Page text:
“If you want a recipe for disaster, just follow in the footsteps of many businesses today: As organizations are getting flatter and pushing responsibility down the ladder onto middle managers, those middle managers are not receiving the leadership development training they need to handle these responsibilities.” - Peter Walsh, Head of Global Marketing, Harvard Business School Publishing
The following article discussing middle managment was originally posted in January of 2015. It has since been updated to include new statistics and information as of January, 2017. Need more key finding of how to improve management? Take a look at our related articles:
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Walsh couldn’t have said it better. Middle management serves as the liaison between the employee base and the senior leadership. Increasingly, middle managers hold more responsibilities than they have before. What does that mean for the organization? Contrary to common sense, this rung in the hierarchy of professional development is severely lacking in training for many companies.
What is the Problem?
It’s not that these managers don’t have the desire to participate in available development opportunities. In fact, the opposite is true. The problem lies within the core growth values within the organization itself. There simply aren’t many available opportunities. Studies show it can take upwards of 29 months - that’s nearly 2.5 years - to train a high-potential mid-level manager. That alone serves as evidence the process needs to be expedited.
Company leadership is aware of the training deficiency - perhaps that’s the most concerning facet of this leadership issue. The biggest obstacle in developing leadership lies within the middle management level, according to 46% of executives. Most of the limited resources devoted to training is dedicated to senior management level positions. Training mid-level managers more thoroughly would negate the need to devote such a large portion of the training budget to upper management. Due to the lack of proper training, just 10% of mid-level managers feel well-equipped to handle the complex challenges of their roles. Developing these professionals doesn’t have to be a rigid formula. There are different methods to prepare them for senior management depending on the needs of the organization including:
- Insight-based learning - This training takes the focus beyond foundational skill development and into using these skills to gain insights into how to handle challenges at work.
- Peer Learning - Training events provide excellent opportunities for mid-level managers to network and learn from each other because they are each equipped with a variety of experiences.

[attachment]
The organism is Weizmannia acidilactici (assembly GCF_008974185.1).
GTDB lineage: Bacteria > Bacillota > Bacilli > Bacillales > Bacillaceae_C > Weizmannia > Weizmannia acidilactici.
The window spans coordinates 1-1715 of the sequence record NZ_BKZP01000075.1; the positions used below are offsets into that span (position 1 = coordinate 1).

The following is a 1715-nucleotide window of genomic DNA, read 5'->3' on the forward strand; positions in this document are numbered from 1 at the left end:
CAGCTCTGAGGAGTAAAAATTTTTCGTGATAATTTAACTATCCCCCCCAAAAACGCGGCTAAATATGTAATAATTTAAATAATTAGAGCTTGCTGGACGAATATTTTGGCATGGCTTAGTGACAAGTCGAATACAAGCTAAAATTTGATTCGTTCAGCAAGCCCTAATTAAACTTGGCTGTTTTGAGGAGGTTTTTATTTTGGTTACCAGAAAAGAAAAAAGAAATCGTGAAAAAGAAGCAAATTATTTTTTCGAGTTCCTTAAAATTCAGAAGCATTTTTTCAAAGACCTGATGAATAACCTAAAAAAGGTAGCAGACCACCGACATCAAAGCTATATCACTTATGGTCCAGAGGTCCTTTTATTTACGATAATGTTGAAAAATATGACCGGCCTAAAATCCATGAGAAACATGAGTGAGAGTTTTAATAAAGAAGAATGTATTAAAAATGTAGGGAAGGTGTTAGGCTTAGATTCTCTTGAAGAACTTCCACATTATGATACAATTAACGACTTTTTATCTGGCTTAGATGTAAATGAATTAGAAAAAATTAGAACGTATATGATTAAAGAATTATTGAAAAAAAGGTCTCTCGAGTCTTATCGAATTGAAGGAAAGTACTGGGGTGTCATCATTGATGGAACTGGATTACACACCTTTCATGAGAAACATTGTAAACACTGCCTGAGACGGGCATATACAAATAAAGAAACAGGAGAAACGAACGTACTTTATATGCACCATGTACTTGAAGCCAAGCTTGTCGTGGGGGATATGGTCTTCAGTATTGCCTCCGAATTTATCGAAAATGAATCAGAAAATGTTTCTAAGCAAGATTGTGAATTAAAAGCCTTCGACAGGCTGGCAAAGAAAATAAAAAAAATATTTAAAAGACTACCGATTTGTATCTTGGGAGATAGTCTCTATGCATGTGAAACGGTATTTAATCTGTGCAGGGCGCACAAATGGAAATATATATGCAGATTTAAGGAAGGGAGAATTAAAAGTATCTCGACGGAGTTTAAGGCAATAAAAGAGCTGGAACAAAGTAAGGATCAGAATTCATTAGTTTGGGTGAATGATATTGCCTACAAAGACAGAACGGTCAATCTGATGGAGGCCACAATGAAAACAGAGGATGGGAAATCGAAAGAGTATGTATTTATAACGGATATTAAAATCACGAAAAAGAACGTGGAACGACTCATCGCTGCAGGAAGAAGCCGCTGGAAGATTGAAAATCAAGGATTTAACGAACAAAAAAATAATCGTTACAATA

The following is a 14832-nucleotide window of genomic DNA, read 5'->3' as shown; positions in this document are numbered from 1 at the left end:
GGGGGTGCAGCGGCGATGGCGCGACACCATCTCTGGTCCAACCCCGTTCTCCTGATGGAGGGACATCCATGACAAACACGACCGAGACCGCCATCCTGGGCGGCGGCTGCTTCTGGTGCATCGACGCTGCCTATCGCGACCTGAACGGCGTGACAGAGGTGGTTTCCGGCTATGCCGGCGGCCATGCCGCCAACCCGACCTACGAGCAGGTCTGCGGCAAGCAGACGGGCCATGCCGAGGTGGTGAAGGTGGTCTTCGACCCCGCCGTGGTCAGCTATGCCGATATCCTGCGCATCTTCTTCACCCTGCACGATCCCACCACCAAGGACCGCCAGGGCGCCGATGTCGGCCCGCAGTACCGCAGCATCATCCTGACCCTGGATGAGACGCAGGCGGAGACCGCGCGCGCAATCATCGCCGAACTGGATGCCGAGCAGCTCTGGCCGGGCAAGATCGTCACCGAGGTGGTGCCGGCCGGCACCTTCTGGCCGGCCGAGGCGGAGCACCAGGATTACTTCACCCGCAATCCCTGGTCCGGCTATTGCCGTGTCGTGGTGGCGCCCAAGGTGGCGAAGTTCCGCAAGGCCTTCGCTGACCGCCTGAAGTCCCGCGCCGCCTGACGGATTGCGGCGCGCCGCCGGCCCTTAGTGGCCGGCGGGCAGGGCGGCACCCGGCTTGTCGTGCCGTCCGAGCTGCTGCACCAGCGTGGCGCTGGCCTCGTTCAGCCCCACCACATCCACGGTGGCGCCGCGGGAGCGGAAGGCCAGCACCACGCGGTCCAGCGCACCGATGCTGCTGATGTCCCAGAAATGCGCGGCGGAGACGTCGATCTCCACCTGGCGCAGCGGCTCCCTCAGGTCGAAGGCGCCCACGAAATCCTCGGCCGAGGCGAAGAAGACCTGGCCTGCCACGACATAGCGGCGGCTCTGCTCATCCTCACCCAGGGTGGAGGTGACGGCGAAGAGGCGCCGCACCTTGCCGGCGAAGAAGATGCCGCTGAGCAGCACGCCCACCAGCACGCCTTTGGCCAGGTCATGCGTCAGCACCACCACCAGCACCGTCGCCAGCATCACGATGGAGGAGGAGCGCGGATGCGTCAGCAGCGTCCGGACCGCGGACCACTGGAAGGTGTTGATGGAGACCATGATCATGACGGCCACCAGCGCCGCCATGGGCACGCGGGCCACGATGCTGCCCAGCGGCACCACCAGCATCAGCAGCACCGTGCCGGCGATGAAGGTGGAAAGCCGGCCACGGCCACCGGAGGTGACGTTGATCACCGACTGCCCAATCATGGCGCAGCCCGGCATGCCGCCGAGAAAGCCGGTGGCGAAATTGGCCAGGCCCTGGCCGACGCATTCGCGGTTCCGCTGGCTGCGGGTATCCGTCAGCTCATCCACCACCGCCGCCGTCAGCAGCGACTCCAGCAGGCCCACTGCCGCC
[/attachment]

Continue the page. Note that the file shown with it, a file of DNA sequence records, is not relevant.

- Integration of Execution and Learning - This gives those in training the opportunities to develop solutions to work challenges while they are still in the classroom so they can learn from the various situations.
Essential for Consistency
Effective training is necessary because mid-level management comes with its own set of particular challenges.They are responsible for consistent strategy execution. As a result of so many training programs lacking essential mid-level instruction, managers have difficulties in: driving performance in a changing world, managing horizontal integration, leading and developing their teams, and making decisions about strategy execution. In fact, a study conducted by Insigniam reported:
“Our research shows that 50% of managers say their primary job frustration is that decision-making is taken out of their hands. This in turn creates a sense of pressure and a sense of a loss of power to get their work done. The result? 25% intend to stay with their current company only until they receive a better offer.”
Without the opportunities for training and professional development, organizations run the risk of losing their crucial middle rungs of their leadership chain. Yet executives say that leadership is the number one talent issue… so then why are organizations spending their training funds on senior leadership? Only 13% of executives say they do an excellent job developing leaders at all levels. That leaves 87% of companies who could improve their leadership training.
Middle management is fundamental to maintaining a hold on strategic decision-making and developing the next generation of leadership within the organization. However, they can only do so effectively if they are trained. As with all training programs, it’s not a one-size fits all type of system. There are a few methods to choose from so leaders can best pick the route that fits their organization. Companies have to change their allocation in training funding and offer the opportunities for managerial education for those in the middle. Otherwise, these middle managers will find an company that will give them the development opportunities they desire and need in order to grow professionally.
As the head of a department in the midst of a sustained period of rapid growth, Sara has spent hundreds of hours interviewing, hiring, onboarding and assessing employees and candidates. She is passionate about sharing the best practices she has learned from both successes and failures in talent acquisition and management.